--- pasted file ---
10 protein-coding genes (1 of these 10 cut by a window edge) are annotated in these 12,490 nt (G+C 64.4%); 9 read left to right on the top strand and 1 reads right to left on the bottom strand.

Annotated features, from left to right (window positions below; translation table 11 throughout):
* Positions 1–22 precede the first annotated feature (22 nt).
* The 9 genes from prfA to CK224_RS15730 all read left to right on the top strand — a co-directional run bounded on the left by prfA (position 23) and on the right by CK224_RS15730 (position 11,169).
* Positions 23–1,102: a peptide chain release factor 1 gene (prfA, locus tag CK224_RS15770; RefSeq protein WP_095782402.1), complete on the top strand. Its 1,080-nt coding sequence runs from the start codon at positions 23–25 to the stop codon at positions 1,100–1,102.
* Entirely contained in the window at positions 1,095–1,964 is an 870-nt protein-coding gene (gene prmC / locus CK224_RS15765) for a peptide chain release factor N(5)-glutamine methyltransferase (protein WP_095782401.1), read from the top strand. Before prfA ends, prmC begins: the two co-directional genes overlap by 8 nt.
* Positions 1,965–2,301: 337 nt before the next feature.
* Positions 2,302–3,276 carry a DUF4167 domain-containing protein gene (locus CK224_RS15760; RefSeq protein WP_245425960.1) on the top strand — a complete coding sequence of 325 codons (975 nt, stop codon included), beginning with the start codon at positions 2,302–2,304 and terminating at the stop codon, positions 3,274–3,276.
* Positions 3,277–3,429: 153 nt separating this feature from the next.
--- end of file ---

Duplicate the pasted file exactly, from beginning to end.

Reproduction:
10 protein-coding genes (1 of these 10 cut by a window edge) are annotated in these 12,490 nt (G+C 64.4%); 9 read left to right on the top strand and 1 reads right to left on the bottom strand.

Annotated features, from left to right (window positions below; translation table 11 throughout):
* Positions 1–22 precede the first annotated feature (22 nt).
* The 9 genes from prfA to CK224_RS15730 all read left to right on the top strand — a co-directional run bounded on the left by prfA (position 23) and on the right by CK224_RS15730 (position 11,169).
* Positions 23–1,102: a peptide chain release factor 1 gene (prfA, locus tag CK224_RS15770; RefSeq protein WP_095782402.1), complete on the top strand. Its 1,080-nt coding sequence runs from the start codon at positions 23–25 to the stop codon at positions 1,100–1,102.
* Entirely contained in the window at positions 1,095–1,964 is an 870-nt protein-coding gene (gene prmC / locus CK224_RS15765) for a peptide chain release factor N(5)-glutamine methyltransferase (protein WP_095782401.1), read from the top strand. Before prfA ends, prmC begins: the two co-directional genes overlap by 8 nt.
* Positions 1,965–2,301: 337 nt before the next feature.
* Positions 2,302–3,276 carry a DUF4167 domain-containing protein gene (locus CK224_RS15760; RefSeq protein WP_245425960.1) on the top strand — a complete coding sequence of 325 codons (975 nt, stop codon included), beginning with the start codon at positions 2,302–2,304 and terminating at the stop codon, positions 3,274–3,276.
* Positions 3,277–3,429: 153 nt separating this feature from the next.